Harrah's Entertainment Inc., the No. 3 casino company, said its fourth-quarter profit topped analyst estimates as its casinos in the Midwest and the Eastern U.S. attracted gamblers reluctant to fly to Las Vegas.
Las Vegas-based Harrah's said it earned 44 cents to 48 cents a share in the fourth quarter, above the 35-cent average estimate of analysts polled by Thomson Financial/First Call. A year ago the company lost $1.41 a share because of charges related to its investment in National Airlines Inc. and other events.
Harrah's 25 casinos in 12 states include properties in markets such as Atlantic City, N.J., and St. Louis that gamblers have driven to since the September terrorist attacks as an alternative to flying to Las Vegas.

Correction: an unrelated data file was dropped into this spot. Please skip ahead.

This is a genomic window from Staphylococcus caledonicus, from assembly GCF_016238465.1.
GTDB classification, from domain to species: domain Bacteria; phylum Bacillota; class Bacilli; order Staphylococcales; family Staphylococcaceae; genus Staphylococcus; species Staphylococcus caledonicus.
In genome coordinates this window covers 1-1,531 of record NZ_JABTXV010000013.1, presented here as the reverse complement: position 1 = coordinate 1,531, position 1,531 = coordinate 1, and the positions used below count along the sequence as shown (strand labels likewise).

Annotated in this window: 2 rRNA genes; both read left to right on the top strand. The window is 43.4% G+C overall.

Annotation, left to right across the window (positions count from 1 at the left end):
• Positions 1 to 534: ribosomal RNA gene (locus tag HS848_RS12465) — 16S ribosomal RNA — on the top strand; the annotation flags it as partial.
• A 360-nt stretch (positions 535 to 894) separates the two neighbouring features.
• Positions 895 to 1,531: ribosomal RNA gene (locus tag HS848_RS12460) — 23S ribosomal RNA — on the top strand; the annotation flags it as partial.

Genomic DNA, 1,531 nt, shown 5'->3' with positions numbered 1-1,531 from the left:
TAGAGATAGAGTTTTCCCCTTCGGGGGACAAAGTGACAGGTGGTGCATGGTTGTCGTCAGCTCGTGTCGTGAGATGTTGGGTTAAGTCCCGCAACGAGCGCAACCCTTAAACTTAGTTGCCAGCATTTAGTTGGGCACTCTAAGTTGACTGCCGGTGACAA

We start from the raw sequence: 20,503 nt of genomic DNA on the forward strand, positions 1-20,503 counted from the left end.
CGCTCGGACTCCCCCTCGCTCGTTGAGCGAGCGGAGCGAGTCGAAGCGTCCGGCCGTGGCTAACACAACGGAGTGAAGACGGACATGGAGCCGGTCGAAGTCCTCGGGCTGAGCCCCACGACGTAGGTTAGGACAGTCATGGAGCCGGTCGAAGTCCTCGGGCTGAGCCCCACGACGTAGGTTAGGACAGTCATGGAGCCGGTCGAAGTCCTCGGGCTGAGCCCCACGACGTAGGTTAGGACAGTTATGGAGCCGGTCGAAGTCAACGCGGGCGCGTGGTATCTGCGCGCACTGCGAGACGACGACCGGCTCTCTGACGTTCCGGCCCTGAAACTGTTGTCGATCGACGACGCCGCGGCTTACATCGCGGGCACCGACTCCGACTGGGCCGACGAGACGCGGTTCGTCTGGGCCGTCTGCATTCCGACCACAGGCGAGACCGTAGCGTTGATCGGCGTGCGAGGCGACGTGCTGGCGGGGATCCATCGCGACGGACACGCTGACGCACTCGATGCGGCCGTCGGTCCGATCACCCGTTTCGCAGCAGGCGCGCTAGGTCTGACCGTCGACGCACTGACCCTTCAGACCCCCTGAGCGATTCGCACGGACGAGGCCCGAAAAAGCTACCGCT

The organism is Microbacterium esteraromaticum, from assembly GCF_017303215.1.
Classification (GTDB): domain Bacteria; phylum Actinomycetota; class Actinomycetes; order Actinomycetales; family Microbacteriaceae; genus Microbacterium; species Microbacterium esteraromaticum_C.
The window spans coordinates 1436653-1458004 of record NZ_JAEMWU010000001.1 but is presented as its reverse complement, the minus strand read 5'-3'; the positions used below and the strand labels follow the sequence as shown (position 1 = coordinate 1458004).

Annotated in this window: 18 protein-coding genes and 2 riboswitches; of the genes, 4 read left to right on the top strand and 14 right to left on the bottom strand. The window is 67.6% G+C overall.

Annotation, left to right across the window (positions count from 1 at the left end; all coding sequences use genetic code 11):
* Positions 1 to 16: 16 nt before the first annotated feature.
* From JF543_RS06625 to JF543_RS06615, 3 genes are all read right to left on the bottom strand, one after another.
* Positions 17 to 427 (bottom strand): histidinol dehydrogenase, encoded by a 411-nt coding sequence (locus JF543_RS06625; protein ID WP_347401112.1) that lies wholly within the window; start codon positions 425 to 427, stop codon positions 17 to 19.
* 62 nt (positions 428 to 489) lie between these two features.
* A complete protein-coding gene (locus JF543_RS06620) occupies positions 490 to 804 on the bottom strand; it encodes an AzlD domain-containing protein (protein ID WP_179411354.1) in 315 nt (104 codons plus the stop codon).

Gambling revenue in Las Vegas, which gets half its visitors by air travel, has fallen since September.
Excluding gains from the sale of some real estate and other items Harrah's will report net income of 47 cents to 51 cents a share, the company said.